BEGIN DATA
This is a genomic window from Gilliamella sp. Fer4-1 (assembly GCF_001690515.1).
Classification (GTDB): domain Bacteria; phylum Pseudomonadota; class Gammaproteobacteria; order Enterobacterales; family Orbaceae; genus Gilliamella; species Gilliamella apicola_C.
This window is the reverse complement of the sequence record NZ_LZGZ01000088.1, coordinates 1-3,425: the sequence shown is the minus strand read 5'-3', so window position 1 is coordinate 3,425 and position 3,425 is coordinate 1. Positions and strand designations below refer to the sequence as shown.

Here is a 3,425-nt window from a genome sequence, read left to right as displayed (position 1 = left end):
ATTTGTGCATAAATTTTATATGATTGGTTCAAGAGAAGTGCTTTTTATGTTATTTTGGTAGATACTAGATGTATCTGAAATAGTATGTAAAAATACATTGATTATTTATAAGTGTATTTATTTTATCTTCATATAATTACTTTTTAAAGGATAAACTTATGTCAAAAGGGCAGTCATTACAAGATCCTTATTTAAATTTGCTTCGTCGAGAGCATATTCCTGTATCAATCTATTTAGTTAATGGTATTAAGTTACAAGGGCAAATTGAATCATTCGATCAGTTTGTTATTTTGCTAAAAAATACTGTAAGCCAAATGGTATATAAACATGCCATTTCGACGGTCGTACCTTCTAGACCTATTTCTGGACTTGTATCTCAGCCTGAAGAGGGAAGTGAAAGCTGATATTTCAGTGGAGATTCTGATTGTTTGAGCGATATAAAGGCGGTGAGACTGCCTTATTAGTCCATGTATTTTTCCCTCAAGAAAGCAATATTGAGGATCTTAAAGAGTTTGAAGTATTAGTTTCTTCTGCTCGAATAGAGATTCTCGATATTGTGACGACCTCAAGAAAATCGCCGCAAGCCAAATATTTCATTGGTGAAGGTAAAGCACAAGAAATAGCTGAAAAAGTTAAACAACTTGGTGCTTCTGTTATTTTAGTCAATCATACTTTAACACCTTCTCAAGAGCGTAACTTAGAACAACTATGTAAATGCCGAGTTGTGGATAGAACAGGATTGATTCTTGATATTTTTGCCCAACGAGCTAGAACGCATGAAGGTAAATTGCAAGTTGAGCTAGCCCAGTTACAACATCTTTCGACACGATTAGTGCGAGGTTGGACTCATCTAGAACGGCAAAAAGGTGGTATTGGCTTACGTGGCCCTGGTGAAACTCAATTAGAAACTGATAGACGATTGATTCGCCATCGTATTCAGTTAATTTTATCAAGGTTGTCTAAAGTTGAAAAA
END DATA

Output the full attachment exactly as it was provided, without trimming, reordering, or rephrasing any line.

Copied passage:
This is a genomic window from Gilliamella sp. Fer4-1 (assembly GCF_001690515.1).
Classification (GTDB): domain Bacteria; phylum Pseudomonadota; class Gammaproteobacteria; order Enterobacterales; family Orbaceae; genus Gilliamella; species Gilliamella apicola_C.
This window is the reverse complement of the sequence record NZ_LZGZ01000088.1, coordinates 1-3,425: the sequence shown is the minus strand read 5'-3', so window position 1 is coordinate 3,425 and position 3,425 is coordinate 1. Positions and strand designations below refer to the sequence as shown.

Here is a 3,425-nt window from a genome sequence, read left to right as displayed (position 1 = left end):
ATTTGTGCATAAATTTTATATGATTGGTTCAAGAGAAGTGCTTTTTATGTTATTTTGGTAGATACTAGATGTATCTGAAATAGTATGTAAAAATACATTGATTATTTATAAGTGTATTTATTTTATCTTCATATAATTACTTTTTAAAGGATAAACTTATGTCAAAAGGGCAGTCATTACAAGATCCTTATTTAAATTTGCTTCGTCGAGAGCATATTCCTGTATCAATCTATTTAGTTAATGGTATTAAGTTACAAGGGCAAATTGAATCATTCGATCAGTTTGTTATTTTGCTAAAAAATACTGTAAGCCAAATGGTATATAAACATGCCATTTCGACGGTCGTACCTTCTAGACCTATTTCTGGACTTGTATCTCAGCCTGAAGAGGGAAGTGAAAGCTGATATTTCAGTGGAGATTCTGATTGTTTGAGCGATATAAAGGCGGTGAGACTGCCTTATTAGTCCATGTATTTTTCCCTCAAGAAAGCAATATTGAGGATCTTAAAGAGTTTGAAGTATTAGTTTCTTCTGCTCGAATAGAGATTCTCGATATTGTGACGACCTCAAGAAAATCGCCGCAAGCCAAATATTTCATTGGTGAAGGTAAAGCACAAGAAATAGCTGAAAAAGTTAAACAACTTGGTGCTTCTGTTATTTTAGTCAATCATACTTTAACACCTTCTCAAGAGCGTAACTTAGAACAACTATGTAAATGCCGAGTTGTGGATAGAACAGGATTGATTCTTGATATTTTTGCCCAACGAGCTAGAACGCATGAAGGTAAATTGCAAGTTGAGCTAGCCCAGTTACAACATCTTTCGACACGATTAGTGCGAGGTTGGACTCATCTAGAACGGCAAAAAGGTGGTATTGGCTTACGTGGCCCTGGTGAAACTCAATTAGAAACTGATAGACGATTGATTCGCCATCGTATTCAGTTAATTTTATCAAGGTTGTCTAAAGTTGAAAAA